In other words, there is more to the economy than Big Tech.

Tim Muris, senior counsel at Sidley and Austin and former chairman of the Federal Trade Commission, said that the report attacked companies based upon their success. Trying to structure antitrust regulations around social and political issues was misplaced.

Muris said he doesn’t object to strong antitrust action: However, if technology companies are going to be regulated, they need to all be looked at individually. In other words, not all big tech companies are successful and not all of them have a large marketshare.

Daniel Sokol, law professor at the University of Florida, said that was appropriate to revisited standards for anticompetitive mergers, and that such reviews are likely to become a lot stricter now.

Tad B. Lipsky, assistant professor and director of the Competition Advocacy Program at the Global Antitrust Institute, said as Manne had done on the Public Knowledge panel: The House report was vague and one-sided.


FTC Commissioner Concerned About Antitrust Impact on Already Rising Consumer Prices

Noah Phillips said Tuesday he wants the commission to think about the impact of antitrust rules on rising prices.



Screenshot of Federal Trade Commissioner Noah Phillips

WASHINGTON, May 17, 2022 – Rising inflation should be a primary concern for the Federal Trade Commission when considering antitrust regulations on Big Tech, said Commissioner Noah Phillips Tuesday.

When considering laws, “the important thing is what impact it has on the consumer,” said Phillips. “We need to continue to guard like a hawk against conduct and against laws that have the effect of raising prices for consumers.”

Current record highs in the inflation rate, which means money is becoming less valuable as products become more expensive, has meant Washington must become sensitive to further price increases that could come out of such antitrust legislation, the commissioner said.

Phillips did not comment on how such movies would mean higher prices, but that signals, such as theHouse Judiciary Committee’s antitrust report two years ago, that reign in Big Tech companies and bring back enforcement of laws could mean higher prices. He raised concerns that recent policies are prohibiting competition rather than facilitating it.

This follows recent concerns that the American Innovation and Choice Online Act, currently awaiting Senate floor consideration, will inhibit America’s global competitiveness by weakening major American companies, thus impairing the American economy. That legislation would prohibit platform owners from giving preference to their products against third-party products.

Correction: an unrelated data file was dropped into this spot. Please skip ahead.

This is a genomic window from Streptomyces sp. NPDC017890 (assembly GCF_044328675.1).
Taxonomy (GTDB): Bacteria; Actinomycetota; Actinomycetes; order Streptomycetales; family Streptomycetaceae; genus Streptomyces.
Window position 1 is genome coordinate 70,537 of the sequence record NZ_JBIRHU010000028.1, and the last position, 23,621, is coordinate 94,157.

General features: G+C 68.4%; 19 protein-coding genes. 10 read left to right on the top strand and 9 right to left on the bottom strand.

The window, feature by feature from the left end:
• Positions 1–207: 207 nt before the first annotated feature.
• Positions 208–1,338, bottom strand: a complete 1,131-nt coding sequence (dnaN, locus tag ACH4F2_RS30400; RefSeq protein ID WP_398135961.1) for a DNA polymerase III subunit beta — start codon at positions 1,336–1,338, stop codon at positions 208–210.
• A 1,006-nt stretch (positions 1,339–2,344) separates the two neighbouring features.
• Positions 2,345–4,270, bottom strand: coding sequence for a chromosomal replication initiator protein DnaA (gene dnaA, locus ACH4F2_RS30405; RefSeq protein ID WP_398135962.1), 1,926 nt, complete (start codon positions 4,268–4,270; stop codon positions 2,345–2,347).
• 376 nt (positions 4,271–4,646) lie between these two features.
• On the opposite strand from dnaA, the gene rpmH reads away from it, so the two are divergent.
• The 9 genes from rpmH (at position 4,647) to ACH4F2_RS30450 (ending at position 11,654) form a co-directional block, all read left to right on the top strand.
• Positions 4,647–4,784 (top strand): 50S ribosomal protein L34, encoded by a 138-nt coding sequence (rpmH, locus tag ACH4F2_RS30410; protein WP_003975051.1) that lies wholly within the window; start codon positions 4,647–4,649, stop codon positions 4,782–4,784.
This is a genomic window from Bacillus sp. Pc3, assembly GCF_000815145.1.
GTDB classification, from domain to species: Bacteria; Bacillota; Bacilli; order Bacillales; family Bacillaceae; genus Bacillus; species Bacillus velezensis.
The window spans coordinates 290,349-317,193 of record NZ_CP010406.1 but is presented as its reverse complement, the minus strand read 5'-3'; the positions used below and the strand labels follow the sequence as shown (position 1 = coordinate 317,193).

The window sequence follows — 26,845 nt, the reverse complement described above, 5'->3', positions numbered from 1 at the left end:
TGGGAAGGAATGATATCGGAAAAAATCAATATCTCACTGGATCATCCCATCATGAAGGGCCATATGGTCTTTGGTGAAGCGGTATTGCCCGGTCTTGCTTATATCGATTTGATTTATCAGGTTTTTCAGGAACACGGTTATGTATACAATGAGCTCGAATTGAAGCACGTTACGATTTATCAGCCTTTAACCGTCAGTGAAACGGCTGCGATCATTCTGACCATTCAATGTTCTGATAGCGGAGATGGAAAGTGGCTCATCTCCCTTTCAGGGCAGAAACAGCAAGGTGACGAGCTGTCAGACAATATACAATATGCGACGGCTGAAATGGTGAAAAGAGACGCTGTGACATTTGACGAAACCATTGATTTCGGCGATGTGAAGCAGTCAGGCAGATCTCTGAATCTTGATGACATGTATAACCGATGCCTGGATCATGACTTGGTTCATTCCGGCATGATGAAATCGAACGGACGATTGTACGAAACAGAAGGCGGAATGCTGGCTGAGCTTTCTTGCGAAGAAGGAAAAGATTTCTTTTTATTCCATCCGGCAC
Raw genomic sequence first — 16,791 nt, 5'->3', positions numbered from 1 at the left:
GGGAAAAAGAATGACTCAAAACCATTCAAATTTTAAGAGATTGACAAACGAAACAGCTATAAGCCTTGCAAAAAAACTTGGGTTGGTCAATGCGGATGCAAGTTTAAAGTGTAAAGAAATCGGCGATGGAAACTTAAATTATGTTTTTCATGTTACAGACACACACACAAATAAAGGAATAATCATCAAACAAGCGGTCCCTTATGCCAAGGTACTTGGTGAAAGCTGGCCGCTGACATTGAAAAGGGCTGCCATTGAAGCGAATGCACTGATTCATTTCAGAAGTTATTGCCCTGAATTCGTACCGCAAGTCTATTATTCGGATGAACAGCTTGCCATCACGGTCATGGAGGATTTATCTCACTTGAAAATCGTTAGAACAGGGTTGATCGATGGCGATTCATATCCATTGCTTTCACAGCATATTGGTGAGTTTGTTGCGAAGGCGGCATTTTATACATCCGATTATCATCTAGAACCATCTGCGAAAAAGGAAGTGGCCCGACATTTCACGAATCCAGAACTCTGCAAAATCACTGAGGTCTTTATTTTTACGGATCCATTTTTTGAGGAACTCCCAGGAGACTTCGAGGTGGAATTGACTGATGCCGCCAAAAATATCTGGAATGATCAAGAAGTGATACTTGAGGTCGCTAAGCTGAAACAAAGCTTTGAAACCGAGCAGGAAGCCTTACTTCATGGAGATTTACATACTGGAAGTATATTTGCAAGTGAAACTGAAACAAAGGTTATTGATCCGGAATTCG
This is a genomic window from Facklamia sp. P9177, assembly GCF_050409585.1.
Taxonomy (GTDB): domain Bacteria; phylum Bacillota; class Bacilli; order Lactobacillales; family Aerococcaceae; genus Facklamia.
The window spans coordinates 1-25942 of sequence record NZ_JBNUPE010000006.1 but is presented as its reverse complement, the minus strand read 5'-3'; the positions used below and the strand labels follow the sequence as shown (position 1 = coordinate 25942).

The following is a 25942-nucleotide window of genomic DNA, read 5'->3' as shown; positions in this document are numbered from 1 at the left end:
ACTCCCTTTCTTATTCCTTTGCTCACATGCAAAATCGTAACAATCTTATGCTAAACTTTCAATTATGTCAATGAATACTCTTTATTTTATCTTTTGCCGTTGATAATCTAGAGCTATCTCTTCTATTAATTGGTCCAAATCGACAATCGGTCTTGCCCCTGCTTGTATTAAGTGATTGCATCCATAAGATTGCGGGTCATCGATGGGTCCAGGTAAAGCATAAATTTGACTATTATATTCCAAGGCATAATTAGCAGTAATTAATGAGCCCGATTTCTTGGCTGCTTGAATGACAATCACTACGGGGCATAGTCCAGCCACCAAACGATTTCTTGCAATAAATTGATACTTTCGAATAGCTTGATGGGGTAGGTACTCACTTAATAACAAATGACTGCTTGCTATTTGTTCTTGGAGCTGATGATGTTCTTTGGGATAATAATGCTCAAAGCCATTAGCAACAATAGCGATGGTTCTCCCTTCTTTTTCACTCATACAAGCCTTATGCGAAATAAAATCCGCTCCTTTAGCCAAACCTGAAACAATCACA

This act is one of many currently under consideration at Congress, including Ending Platform Monopolies Act and Platform Competition and Opportunity Act.

Small businesses have worried that by enacting some legislation targeting Big Tech, they would be impacted because they rely on such platforms for success.

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Critics and Supporters Trade Views on American Innovation and Choice Online Act

American Innovation and Choice Online Act is intended to protect fair competition among businesses, but panelists differed on its impact.



Photo of Amy Klobuchar from August 2019 by Gage Skidmore used with permission

WASHINGTON, May 10, 2022 – Experts differed on the effect that antitrust legislation targeting big tech companies allegedly engaging in discriminatory behavior would have on small businesses.

Small businesses “want Congress not to do anything that will screw up or weaken the services that they rely on for their business,” said Michael Petricone, senior vice present of the Consumer Technology Association, at a Protocol Live event on Thursday.

Petricone said that antitrust bill would encourage tech companies to relocate to other countries, harming the American economy. He said small businesses would be affected the most.

Instead, Petricone called for  a “smarter immigration policy” to allow foreign innovators access to American tech market, as well as the defeat of the antitrust legislation.

But other said that small businesses suffer from predatory behavior by big tech companies. “Companies can’t get their foot in the door when there is already self-preferencing,” said Awesta Sarkash, representative for Small Business Majority, an advocacy organization, adding that 80% of small businesses say they want antitrust laws to protect them.